Are they sissies because they care more about the feelings of others in ways that previous generations didn’t? Is this caring a weakness, & if so why?

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      • ladybarbara 2 years ago

        One son is self absorbed and will not meet any of life’s challenges. He blames every discomfort on others and owns none of the responsibility for being a loser in life. Everything is always someone elses fault. I washed my hands of him.
        The other son works at a children’s hospital and makes robotics to help handicapped children do the things their bodies could not do before he built robotics for them. Yes, he feels for this work and he says his job breaks his heart every day. Then, on the other hand, his job gives him happy surprises every day. He is dedicated to his job. He takes life by the horns and problem solves every situation. He hated sports and he is the one who — when I said, “Go out and tear up that bike on the trails.” He took the bike apart with wrenches and screw drivers. He was always inventing robots. He designed several robotic dogs for Sony. Why? Because he wanted a dog, but not a live animal depending on him. He is so absorbed in his job that a live animal at home would suffer. His robotic dogs can go to the children’s hospital with him and entertain the children. I am proud of him.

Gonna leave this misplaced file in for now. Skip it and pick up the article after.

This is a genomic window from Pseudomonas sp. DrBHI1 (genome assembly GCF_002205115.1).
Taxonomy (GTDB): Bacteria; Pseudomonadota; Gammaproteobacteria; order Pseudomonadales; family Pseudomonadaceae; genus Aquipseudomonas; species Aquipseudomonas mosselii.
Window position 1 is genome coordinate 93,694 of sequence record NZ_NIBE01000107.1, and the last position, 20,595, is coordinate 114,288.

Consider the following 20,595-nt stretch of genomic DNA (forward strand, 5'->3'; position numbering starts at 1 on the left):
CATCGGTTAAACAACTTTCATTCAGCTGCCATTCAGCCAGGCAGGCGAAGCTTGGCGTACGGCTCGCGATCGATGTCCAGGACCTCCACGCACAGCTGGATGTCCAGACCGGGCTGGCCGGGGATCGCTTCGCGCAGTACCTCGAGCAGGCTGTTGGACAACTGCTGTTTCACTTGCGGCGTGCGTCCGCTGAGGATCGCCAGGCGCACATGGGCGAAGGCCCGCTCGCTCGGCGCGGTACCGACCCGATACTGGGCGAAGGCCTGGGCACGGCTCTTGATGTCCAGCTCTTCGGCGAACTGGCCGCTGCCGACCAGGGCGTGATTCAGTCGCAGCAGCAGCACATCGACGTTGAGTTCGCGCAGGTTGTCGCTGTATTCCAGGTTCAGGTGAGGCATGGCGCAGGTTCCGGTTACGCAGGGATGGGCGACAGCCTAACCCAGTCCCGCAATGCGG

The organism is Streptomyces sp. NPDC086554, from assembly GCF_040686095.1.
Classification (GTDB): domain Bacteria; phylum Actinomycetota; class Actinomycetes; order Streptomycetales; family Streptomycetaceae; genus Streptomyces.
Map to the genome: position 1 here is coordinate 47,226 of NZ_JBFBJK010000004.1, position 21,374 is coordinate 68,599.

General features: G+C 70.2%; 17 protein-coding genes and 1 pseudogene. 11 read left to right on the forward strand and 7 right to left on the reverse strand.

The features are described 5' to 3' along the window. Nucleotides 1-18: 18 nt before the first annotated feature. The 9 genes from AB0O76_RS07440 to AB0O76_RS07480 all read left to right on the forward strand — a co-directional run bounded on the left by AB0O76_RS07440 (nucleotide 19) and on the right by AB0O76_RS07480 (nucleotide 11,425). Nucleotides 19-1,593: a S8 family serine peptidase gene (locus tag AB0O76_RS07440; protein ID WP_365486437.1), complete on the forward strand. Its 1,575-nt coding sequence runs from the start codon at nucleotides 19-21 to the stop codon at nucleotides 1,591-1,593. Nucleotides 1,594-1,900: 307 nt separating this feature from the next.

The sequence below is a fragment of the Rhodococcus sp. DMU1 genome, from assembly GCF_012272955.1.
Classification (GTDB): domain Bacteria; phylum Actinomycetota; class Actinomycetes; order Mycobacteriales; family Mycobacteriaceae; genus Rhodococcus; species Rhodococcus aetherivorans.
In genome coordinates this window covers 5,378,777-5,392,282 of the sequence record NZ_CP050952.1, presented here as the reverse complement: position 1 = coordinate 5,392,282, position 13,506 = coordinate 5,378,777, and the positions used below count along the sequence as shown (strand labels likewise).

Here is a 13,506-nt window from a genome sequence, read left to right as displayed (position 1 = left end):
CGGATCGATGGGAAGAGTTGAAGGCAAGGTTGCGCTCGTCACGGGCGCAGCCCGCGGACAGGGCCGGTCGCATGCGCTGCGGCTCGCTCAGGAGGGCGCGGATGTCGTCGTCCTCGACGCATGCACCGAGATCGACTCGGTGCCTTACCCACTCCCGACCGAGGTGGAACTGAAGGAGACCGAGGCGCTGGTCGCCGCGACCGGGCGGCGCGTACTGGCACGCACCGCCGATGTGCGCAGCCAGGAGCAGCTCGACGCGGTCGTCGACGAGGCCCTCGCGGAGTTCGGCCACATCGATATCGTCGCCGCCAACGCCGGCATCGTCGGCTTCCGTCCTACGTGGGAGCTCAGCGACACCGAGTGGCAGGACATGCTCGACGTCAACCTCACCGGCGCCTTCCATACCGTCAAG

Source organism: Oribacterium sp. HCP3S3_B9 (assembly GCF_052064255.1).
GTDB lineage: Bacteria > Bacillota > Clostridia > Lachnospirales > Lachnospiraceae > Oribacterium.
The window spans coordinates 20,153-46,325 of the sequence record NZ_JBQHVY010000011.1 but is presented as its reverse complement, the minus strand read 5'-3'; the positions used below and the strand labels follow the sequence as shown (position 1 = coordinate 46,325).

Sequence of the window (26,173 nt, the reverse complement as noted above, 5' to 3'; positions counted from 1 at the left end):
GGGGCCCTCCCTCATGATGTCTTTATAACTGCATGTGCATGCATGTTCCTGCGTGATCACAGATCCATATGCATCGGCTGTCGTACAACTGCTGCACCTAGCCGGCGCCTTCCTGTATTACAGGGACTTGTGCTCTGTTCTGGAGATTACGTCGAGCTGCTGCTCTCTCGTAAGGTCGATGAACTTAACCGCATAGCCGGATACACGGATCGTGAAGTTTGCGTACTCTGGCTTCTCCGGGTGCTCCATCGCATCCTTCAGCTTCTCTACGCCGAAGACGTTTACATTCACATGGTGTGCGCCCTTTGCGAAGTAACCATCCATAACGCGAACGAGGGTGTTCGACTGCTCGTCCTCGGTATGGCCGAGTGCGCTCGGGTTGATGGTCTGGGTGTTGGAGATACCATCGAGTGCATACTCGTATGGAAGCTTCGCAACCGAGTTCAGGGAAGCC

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        luftballooneyegouge 2 years ago

        What does the robotless son like to do?

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      • ladybarbara 2 years ago